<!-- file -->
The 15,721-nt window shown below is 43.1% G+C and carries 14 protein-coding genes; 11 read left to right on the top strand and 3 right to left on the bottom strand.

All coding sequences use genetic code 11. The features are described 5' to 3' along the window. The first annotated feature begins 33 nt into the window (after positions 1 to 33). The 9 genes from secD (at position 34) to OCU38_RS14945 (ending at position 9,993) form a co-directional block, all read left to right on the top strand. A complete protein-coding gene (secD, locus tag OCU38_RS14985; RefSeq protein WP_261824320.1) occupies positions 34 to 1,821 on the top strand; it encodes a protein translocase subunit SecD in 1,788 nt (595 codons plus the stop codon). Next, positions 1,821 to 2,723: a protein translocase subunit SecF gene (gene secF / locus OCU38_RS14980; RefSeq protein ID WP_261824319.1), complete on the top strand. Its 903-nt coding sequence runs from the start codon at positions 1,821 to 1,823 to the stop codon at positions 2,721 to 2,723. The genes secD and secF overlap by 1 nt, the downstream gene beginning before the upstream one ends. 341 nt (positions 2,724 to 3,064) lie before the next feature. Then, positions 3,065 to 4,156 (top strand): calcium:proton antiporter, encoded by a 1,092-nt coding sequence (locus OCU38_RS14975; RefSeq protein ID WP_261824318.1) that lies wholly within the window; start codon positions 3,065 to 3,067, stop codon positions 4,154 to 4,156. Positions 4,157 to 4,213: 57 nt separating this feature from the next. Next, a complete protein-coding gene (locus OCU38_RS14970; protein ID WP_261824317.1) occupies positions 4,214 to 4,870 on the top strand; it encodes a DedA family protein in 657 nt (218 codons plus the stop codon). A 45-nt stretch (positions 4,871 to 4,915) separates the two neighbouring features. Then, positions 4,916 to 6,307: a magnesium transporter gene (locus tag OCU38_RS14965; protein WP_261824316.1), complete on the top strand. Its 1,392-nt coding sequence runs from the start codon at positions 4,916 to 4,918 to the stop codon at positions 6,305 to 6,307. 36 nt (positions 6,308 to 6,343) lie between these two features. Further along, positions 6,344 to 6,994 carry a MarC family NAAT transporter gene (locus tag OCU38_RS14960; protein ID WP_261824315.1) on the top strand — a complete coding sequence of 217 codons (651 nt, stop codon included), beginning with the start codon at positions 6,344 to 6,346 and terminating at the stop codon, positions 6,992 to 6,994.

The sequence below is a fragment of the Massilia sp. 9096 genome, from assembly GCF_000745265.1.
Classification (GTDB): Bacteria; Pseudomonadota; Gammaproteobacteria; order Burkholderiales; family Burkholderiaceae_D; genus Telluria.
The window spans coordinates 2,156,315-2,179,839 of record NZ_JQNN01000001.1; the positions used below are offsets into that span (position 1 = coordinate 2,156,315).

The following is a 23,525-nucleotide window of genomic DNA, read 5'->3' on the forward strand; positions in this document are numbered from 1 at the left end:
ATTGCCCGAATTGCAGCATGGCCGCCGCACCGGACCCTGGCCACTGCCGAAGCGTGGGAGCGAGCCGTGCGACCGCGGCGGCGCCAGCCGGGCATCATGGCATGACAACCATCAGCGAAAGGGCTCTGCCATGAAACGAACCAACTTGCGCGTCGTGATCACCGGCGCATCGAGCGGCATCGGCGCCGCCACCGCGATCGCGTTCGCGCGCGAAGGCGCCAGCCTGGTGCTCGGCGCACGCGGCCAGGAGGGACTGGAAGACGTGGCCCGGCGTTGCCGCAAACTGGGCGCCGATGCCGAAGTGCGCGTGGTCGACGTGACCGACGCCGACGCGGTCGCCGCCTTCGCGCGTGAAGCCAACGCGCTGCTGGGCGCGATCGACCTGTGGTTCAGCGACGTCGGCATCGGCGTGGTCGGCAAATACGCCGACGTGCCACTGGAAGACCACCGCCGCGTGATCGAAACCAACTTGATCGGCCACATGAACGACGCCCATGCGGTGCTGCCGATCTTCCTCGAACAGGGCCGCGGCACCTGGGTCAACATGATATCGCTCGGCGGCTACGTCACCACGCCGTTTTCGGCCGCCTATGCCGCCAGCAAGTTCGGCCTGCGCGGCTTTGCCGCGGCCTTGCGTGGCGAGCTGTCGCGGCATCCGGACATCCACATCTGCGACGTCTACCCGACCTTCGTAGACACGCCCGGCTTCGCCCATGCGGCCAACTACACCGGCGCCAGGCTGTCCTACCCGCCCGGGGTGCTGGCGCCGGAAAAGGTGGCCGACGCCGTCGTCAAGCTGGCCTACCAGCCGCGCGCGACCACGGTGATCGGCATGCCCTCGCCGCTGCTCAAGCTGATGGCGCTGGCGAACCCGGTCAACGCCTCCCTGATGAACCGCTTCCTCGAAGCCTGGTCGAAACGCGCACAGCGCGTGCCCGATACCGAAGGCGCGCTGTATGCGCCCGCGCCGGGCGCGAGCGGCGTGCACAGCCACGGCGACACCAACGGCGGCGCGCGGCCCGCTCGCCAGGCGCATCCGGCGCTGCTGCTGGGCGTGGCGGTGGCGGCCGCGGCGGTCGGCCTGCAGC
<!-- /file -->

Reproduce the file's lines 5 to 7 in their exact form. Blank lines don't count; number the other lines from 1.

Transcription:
The window spans coordinates 2,156,315-2,179,839 of record NZ_JQNN01000001.1; the positions used below are offsets into that span (position 1 = coordinate 2,156,315).

The following is a 23,525-nucleotide window of genomic DNA, read 5'->3' on the forward strand; positions in this document are numbered from 1 at the left end:
ATTGCCCGAATTGCAGCATGGCCGCCGCACCGGACCCTGGCCACTGCCGAAGCGTGGGAGCGAGCCGTGCGACCGCGGCGGCGCCAGCCGGGCATCATGGCATGACAACCATCAGCGAAAGGGCTCTGCCATGAAACGAACCAACTTGCGCGTCGTGATCACCGGCGCATCGAGCGGCATCGGCGCCGCCACCGCGATCGCGTTCGCGCGCGAAGGCGCCAGCCTGGTGCTCGGCGCACGCGGCCAGGAGGGACTGGAAGACGTGGCCCGGCGTTGCCGCAAACTGGGCGCCGATGCCGAAGTGCGCGTGGTCGACGTGACCGACGCCGACGCGGTCGCCGCCTTCGCGCGTGAAGCCAACGCGCTGCTGGGCGCGATCGACCTGTGGTTCAGCGACGTCGGCATCGGCGTGGTCGGCAAATACGCCGACGTGCCACTGGAAGACCACCGCCGCGTGATCGAAACCAACTTGATCGGCCACATGAACGACGCCCATGCGGTGCTGCCGATCTTCCTCGAACAGGGCCGCGGCACCTGGGTCAACATGATATCGCTCGGCGGCTACGTCACCACGCCGTTTTCGGCCGCCTATGCCGCCAGCAAGTTCGGCCTGCGCGGCTTTGCCGCGGCCTTGCGTGGCGAGCTGTCGCGGCATCCGGACATCCACATCTGCGACGTCTACCCGACCTTCGTAGACACGCCCGGCTTCGCCCATGCGGCCAACTACACCGGCGCCAGGCTGTCCTACCCGCCCGGGGTGCTGGCGCCGGAAAAGGTGGCCGACGCCGTCGTCAAGCTGGCCTACCAGCCGCGCGCGACCACGGTGATCGGCATGCCCTCGCCGCTGCTCAAGCTGATGGCGCTGGCGAACCCGGTCAACGCCTCCCTGATGAACCGCTTCCTCGAAGCCTGGTCGAAACGCGCACAGCGCGTGCCCGATACCGAAGGCGCGCTGTATGCGCCCGCGCCGGGCGCGAGCGGCGTGCACAGCCACGGCGACACCAACGGCGGCGCGCGGCCCGCTCGCCAGGCGCATCCGGCGCTGCTGCTGGGCGTGGCGGTGGCGGCCGCGGCGGTCGGCCTGCAGC